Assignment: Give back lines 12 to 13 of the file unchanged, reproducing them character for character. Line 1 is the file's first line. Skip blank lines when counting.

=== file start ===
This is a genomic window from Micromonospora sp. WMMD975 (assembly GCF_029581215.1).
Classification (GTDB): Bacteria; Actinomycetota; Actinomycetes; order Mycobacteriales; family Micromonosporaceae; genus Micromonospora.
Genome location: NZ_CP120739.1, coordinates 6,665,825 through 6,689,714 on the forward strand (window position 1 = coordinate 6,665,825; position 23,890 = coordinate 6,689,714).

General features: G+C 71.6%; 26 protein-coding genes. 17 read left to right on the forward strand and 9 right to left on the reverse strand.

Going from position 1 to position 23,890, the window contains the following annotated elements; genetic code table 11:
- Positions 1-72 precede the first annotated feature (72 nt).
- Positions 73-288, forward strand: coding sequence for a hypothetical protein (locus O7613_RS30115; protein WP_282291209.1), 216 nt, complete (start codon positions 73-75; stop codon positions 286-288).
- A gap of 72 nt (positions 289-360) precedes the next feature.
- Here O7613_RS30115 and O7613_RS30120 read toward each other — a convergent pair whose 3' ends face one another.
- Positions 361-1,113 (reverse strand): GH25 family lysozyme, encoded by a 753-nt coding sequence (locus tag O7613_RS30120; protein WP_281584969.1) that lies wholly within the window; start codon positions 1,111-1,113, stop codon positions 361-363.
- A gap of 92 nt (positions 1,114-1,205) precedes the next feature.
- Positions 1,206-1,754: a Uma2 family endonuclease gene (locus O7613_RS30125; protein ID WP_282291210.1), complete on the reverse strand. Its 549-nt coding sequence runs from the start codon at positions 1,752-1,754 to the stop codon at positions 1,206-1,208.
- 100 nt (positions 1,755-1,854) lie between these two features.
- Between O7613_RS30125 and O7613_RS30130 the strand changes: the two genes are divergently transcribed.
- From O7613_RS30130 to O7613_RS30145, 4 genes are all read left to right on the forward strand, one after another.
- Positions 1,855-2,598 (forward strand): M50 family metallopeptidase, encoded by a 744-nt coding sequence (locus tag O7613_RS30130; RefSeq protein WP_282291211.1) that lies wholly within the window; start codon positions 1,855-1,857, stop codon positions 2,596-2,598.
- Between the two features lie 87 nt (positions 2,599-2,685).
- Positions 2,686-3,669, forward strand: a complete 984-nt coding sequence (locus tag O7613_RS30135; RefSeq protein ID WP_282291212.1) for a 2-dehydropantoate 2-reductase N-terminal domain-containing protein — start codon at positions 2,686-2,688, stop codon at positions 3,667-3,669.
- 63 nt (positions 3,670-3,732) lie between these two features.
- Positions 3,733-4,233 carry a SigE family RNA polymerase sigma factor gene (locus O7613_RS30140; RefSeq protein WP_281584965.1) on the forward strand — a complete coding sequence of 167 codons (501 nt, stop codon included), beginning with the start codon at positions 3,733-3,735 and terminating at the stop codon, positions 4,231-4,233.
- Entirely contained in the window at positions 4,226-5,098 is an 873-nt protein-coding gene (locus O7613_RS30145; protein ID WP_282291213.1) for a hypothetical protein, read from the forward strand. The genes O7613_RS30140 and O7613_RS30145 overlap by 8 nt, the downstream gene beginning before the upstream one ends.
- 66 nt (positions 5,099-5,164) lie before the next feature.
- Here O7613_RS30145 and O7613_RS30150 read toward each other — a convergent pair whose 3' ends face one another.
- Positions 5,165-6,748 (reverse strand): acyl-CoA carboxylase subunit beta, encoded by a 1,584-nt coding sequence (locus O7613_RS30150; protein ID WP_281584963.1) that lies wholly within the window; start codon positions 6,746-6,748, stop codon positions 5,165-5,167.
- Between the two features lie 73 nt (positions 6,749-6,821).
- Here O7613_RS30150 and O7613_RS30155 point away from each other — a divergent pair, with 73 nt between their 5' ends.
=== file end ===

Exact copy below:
- Positions 1,206-1,754: a Uma2 family endonuclease gene (locus O7613_RS30125; protein ID WP_282291210.1), complete on the reverse strand. Its 549-nt coding sequence runs from the start codon at positions 1,752-1,754 to the stop codon at positions 1,206-1,208.
- 100 nt (positions 1,755-1,854) lie between these two features.